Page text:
T2 Biosystems’ T2Bacteria Panel has been approved for the direct detection of bacterial species in the whole blood specimens of patients with possible bloodstream infections. Its processing speed significantly improves on the market’s previous standard of 3-day blood culture tests.

In fact, all other available FDA-approved diagnostic tests that detect bacteria in blood need a positive blood culture sample previous to the identification of bacterial species; this can delay results by up to 5 days. This delay can place patients at risk of sepsis in a compromising position: researchers estimate every hour of increased speed to targeted therapy decreases patient mortality by nearly 8%.

Read more about the rapid sepsis test.

#1: Study on Infection Prevention Programs Find Urgent Need for Increased Staffing

How many infection preventionists should hospitals employ? Hospitals spend a lot of time looking at nursing ratios for patients and ensuring enough staff are on the units, but what about the infection prevention program? There have been only a handful of studies to truly address the staffing of infection prevention and control programs (IPC) within health care facilities and as the duties become more diverse, such analyses are critical to reinforcing support.

The 2014 Ebola cluster in Dallas, Texas, underscored the importance of infection prevention practices and preparedness in health care, which adds another layer of complexities to health care programs. Infection preventionists (IPs) who make up the backbone of these teams are responsible for a range of duties that include surveillance and investigation of health care-associated infections, environment of care rounding, national reporting for quality metrics, isolation rounding, communicable disease reporting, and more. As the threat of emerging infectious diseases and hospital preparedness has become a hot topic, this has also been added to the list of IP duties.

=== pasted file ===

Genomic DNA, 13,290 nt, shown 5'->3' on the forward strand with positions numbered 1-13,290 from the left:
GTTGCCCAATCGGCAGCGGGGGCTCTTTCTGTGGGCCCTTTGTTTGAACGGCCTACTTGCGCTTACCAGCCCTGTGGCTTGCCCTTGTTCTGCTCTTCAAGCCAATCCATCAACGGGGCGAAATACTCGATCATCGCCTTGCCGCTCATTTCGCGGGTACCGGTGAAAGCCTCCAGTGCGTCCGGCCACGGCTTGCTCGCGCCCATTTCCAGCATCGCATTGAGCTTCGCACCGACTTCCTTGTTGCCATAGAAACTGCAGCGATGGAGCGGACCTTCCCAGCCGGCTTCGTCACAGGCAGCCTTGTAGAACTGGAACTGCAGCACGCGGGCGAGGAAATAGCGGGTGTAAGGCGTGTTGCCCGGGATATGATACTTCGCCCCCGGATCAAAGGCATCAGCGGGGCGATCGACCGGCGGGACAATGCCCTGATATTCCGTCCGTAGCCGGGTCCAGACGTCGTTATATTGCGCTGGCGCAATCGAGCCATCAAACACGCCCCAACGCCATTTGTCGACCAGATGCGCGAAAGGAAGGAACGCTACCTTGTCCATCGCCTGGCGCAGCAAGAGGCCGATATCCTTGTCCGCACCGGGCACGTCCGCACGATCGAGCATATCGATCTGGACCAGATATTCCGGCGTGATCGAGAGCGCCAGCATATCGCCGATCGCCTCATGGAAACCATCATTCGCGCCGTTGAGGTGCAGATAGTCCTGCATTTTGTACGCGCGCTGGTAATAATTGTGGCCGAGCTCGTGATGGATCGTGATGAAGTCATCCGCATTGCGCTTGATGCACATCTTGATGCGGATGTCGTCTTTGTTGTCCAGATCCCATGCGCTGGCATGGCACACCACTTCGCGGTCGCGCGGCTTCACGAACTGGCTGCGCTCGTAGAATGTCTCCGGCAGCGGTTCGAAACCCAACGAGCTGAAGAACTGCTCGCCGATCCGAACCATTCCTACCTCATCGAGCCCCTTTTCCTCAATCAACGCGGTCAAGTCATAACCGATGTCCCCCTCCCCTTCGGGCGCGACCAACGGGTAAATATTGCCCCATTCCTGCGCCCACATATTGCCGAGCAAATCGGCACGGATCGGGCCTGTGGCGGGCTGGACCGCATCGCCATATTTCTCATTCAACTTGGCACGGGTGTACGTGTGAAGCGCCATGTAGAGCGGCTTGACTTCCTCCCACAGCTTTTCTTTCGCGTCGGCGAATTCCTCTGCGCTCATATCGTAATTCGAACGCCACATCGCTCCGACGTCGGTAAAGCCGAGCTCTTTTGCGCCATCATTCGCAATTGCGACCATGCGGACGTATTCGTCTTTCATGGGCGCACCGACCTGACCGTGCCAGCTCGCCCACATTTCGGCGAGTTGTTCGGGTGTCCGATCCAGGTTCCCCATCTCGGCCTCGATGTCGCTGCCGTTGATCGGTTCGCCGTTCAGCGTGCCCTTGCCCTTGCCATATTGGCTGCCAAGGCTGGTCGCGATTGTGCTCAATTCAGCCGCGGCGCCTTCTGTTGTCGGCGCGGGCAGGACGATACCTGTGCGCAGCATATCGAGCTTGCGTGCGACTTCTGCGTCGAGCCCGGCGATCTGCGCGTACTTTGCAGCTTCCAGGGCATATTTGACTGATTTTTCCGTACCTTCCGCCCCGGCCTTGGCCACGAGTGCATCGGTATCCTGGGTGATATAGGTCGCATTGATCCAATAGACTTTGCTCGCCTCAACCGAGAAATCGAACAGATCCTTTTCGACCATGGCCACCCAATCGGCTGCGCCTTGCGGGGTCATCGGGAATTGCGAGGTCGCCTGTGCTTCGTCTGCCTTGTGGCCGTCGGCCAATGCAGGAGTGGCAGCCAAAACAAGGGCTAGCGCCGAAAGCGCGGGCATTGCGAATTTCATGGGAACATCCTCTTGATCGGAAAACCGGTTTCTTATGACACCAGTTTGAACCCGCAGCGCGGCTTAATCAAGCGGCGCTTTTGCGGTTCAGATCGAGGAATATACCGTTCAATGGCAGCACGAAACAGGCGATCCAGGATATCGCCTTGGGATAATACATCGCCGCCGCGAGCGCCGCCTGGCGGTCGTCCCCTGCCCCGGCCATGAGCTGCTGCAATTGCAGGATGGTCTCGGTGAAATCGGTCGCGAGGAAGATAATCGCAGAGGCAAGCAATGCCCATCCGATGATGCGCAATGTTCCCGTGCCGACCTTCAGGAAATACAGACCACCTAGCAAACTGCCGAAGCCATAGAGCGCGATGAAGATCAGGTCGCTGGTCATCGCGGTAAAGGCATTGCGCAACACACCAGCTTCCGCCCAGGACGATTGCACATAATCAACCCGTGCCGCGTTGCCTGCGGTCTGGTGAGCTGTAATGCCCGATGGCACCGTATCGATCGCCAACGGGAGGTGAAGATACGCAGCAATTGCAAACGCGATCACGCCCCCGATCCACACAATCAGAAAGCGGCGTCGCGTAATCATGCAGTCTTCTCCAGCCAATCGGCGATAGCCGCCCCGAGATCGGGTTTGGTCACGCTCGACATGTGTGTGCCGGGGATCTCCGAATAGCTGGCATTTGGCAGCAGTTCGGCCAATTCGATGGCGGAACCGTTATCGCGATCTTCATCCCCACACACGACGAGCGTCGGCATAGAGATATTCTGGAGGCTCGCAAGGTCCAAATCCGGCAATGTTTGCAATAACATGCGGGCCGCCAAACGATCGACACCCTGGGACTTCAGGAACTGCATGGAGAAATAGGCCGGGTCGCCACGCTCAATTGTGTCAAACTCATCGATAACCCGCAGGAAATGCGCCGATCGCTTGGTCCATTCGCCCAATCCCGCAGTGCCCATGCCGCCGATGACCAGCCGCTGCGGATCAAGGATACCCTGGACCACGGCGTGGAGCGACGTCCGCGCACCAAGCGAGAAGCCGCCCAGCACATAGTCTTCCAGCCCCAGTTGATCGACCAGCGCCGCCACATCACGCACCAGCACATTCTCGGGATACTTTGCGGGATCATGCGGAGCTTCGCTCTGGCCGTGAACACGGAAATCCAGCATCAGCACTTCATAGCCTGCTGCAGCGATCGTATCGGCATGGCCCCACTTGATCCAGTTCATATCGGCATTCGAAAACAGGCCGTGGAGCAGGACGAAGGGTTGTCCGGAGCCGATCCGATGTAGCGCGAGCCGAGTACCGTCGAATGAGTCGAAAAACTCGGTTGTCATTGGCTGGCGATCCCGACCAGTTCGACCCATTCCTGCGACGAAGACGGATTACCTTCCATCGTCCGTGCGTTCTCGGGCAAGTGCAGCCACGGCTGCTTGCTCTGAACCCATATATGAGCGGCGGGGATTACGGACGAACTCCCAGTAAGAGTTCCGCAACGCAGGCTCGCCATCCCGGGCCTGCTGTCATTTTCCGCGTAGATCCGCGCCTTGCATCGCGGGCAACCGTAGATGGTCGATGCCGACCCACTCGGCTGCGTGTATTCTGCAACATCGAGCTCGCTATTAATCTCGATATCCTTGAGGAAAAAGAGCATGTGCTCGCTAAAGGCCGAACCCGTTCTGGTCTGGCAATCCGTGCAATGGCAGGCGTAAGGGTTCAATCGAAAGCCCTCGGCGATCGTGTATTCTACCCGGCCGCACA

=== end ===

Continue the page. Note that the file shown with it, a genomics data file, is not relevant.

A previous study from 2002, found that infection control staffing was recommended as 1 full-time employee (FTE) IP for every 250 acute care beds; however, the authors recommended that should be changed to 0.8 to 1.0 IP for every 100 occupied acute care beds. Although this was a welcome update, it has become increasingly obvious to infection control program staff and their IPs, that the scope of practice is expanding.

Now, a new study sought to address this through a comprehensive quantitative needs assessment regarding the number of IPs needed to build an effective infection prevention program.

For the study, the research team evaluated a large, nonprofit health care system that included 34 hospitals, and nearly 600 physician clinic and other outpatient services, which is divided across 9 regions. To truly understand the needs of each hospital, the investigators spent an entire day, on-site in each region to meet with key stakeholders (including those outside the infection prevention team, such as the chief nursing officer and chief medical officer), among other actions. They then compiled all data collected via survey and addressed the IPC duties at the locations that required an IP to be physically present (ie, performing isolation rounding, environment of care rounding, etc.) and its frequency.

Read more about the need for increased staffing in infection prevention programs.